Get out of jail "Free" card: On top of this, most gringos don't know that should you have an accident in Mexico , the usual method of settling the matter is for the Federalies to lock you in the clink for a few nights, until things are sorted out. Our package includes a bond to make sure that this will not happen to you.

This information is false, gives Mexico and it's highway patrol and police deparrtments a bad name in addition to their already tarnished reputation thanks to the current situation in Mexico . As in the U.S. and Canada , if you kill someone in an accident, you will be detained no doubt. In Mexico , you may be detained until the situation is resolved when the accident is your fault, you are under the influence of alcohol, drugs or using a cellphone, and the other party in the accident does not have insurance, or you run over someone.

In accidents where there are no major injuries, or you or not at fault, a police report is taken and adjusters appear on the scene to resolve the issue, authorize repairs, and tow the vehicles if necessary. I have been able to obtain a check in two instances for Canadian rvers who had one of their vehicles stolen in less than two weeks versus the standard 30 days.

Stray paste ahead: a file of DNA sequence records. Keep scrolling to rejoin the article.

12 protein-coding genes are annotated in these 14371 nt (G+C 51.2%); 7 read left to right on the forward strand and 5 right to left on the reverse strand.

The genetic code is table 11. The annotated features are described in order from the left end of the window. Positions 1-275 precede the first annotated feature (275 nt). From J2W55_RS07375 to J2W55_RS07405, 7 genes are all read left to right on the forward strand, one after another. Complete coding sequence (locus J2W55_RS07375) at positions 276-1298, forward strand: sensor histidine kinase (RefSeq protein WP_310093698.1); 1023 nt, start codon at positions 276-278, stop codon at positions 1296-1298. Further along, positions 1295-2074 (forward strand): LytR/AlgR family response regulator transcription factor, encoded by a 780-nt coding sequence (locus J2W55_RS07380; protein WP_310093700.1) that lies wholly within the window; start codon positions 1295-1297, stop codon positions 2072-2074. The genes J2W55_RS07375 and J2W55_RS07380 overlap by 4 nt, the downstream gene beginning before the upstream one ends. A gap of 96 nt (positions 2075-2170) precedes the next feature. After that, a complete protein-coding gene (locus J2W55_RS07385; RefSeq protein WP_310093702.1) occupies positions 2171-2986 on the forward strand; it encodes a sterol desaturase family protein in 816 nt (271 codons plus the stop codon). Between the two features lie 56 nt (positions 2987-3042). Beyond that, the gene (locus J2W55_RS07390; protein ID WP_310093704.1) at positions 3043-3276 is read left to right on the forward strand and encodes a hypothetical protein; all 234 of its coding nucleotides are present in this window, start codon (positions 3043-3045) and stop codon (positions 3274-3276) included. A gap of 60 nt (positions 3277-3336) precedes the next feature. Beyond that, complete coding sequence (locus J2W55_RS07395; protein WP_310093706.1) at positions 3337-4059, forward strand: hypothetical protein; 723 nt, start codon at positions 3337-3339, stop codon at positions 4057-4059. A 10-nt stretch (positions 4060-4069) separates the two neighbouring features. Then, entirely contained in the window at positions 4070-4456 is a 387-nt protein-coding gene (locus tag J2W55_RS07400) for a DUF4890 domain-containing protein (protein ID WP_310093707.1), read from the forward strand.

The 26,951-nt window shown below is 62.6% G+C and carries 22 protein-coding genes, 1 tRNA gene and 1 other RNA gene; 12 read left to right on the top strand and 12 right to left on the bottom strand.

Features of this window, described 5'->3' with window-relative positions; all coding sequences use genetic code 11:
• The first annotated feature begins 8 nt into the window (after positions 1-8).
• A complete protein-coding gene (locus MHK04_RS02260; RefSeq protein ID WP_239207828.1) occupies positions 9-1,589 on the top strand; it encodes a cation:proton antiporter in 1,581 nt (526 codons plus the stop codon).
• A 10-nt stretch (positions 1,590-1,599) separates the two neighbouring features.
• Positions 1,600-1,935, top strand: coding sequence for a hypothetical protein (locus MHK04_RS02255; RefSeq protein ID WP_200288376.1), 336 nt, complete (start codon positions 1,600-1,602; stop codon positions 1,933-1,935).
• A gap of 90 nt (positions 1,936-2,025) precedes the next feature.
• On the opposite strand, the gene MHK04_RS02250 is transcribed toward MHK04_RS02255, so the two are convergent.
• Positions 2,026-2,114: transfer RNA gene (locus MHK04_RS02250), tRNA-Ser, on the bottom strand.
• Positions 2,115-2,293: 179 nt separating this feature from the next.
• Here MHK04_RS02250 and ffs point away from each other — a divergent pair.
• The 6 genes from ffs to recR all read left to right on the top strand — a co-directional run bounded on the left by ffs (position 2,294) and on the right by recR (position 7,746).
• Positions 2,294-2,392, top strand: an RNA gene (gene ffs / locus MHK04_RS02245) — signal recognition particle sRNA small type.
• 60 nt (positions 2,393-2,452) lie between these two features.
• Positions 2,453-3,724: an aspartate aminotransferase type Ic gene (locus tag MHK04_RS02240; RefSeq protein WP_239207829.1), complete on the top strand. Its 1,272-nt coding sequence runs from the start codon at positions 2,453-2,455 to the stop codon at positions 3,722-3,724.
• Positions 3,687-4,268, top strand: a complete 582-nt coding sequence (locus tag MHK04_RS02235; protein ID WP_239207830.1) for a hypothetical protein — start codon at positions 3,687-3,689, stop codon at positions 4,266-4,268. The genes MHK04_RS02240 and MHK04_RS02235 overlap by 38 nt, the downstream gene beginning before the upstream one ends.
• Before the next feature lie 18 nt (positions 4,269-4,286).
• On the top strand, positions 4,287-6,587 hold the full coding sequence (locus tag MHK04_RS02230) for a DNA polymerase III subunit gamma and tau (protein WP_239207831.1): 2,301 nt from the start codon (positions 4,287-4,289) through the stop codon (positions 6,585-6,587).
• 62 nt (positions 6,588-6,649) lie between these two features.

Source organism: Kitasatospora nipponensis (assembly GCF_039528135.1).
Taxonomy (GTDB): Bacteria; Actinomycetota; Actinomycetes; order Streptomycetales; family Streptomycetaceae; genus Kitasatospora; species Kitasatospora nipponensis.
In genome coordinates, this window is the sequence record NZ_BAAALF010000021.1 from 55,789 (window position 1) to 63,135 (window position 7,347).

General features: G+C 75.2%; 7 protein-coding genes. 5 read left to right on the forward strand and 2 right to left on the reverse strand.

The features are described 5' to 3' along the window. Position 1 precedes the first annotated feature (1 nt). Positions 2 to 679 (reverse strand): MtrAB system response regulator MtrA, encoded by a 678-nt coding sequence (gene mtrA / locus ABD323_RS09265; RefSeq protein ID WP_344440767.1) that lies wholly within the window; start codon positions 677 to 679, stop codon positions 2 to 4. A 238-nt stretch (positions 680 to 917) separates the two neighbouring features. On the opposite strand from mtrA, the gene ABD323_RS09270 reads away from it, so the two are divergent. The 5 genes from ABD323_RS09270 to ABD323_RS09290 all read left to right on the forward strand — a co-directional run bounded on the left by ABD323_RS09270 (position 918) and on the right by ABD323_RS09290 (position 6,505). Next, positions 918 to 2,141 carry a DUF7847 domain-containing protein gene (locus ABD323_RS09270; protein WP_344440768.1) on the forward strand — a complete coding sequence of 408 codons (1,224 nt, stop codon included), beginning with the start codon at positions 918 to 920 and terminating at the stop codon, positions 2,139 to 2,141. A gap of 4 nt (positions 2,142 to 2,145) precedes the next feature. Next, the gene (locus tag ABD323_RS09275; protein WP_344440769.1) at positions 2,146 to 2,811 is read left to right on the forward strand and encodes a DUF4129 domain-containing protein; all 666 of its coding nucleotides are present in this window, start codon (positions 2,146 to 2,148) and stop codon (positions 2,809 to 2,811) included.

I take issue with your statement as it paints a picture of insecurity and lawlessness with a very wide brush, or better said, a scare tactic. You should be putting rvers in a foreign country and foreign language at ease not scaring them.

Thank you in advance for your time.

Reply from the insurance company:

Thank you for the info. Unfortunately, your information is very different from what we have seen happen and what our insurers have advised on. That is why U.S. insurers to post a bond so that the foreign driver can be released from jail within 24 hours. We are not trying to scare clients, we are trying to make sure that they are informed so that when they buy a policy, they can make sure that they have a policy that will post a bond, so that they are not unreasonably detained.
Having said that, I travel to Mexico annually and the last time I was there, had to pay a bribe the police to not detain me and give me a ticket for something that I had not actually done. So it goes with the territory...